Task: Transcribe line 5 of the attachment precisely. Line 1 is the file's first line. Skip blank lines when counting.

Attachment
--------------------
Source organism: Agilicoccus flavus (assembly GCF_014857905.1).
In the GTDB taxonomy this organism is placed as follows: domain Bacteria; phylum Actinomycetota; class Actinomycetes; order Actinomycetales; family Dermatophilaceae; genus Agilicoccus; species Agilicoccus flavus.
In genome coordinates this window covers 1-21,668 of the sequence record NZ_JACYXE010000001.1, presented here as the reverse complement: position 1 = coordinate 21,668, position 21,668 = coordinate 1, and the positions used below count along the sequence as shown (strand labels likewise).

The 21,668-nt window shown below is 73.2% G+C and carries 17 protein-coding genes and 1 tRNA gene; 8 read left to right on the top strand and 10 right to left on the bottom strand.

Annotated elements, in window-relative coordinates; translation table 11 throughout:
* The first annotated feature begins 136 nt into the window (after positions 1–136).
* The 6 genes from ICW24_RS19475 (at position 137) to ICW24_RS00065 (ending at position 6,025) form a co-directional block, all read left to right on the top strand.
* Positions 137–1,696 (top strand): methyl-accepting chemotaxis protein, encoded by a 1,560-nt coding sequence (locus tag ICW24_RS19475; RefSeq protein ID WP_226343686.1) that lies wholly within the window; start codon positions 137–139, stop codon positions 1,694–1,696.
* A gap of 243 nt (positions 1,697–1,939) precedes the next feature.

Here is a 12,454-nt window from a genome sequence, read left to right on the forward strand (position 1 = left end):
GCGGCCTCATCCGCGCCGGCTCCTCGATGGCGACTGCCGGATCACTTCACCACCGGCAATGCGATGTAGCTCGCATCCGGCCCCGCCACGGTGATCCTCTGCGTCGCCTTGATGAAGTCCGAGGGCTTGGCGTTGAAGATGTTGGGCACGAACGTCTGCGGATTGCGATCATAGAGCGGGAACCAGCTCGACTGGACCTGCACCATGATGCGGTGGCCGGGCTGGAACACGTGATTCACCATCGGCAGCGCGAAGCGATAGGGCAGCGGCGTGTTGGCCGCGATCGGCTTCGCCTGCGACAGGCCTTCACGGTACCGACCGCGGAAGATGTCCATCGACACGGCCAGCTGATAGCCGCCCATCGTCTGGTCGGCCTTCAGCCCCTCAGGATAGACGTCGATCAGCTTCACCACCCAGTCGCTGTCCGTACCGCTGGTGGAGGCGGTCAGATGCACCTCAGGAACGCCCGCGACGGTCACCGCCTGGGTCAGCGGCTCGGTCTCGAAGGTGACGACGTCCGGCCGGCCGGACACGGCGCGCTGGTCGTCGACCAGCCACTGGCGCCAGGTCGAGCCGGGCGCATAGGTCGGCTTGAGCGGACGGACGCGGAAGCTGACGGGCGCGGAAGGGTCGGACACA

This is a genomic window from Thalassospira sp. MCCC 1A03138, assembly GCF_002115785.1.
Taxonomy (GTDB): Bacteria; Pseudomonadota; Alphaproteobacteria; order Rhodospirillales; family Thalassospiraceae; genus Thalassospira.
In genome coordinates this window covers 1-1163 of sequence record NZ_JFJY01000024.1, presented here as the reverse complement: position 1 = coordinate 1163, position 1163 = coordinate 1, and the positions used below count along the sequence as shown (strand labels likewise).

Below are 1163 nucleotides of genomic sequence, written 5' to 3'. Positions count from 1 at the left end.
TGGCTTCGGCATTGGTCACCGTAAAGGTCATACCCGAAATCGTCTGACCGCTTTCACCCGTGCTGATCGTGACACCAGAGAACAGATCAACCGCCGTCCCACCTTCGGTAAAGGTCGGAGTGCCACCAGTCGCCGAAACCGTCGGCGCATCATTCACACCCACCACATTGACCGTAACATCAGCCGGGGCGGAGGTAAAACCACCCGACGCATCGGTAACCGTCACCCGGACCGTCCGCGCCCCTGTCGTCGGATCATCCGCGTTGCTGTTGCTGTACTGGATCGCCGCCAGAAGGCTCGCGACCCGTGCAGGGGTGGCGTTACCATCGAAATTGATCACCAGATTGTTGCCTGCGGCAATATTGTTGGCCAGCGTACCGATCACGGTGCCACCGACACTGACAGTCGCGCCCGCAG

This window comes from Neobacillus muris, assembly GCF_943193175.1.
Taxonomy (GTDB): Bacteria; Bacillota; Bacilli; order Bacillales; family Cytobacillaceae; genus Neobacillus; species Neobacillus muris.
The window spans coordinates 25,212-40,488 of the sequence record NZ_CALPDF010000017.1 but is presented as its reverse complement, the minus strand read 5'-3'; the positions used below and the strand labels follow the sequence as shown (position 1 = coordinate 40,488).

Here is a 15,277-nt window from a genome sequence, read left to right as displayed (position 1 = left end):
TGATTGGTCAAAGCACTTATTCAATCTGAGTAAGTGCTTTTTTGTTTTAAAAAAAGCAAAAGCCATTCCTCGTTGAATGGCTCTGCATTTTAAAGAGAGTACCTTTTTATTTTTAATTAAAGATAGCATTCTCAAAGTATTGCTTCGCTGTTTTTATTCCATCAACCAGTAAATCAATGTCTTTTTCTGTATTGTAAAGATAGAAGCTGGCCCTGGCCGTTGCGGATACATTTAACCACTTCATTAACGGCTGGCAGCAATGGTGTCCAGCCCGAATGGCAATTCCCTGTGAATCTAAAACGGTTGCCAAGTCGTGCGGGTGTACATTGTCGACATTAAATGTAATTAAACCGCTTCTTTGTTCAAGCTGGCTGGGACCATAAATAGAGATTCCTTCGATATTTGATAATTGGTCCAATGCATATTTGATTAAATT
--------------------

Annotated elements, in window-relative coordinates; translation table 11 throughout: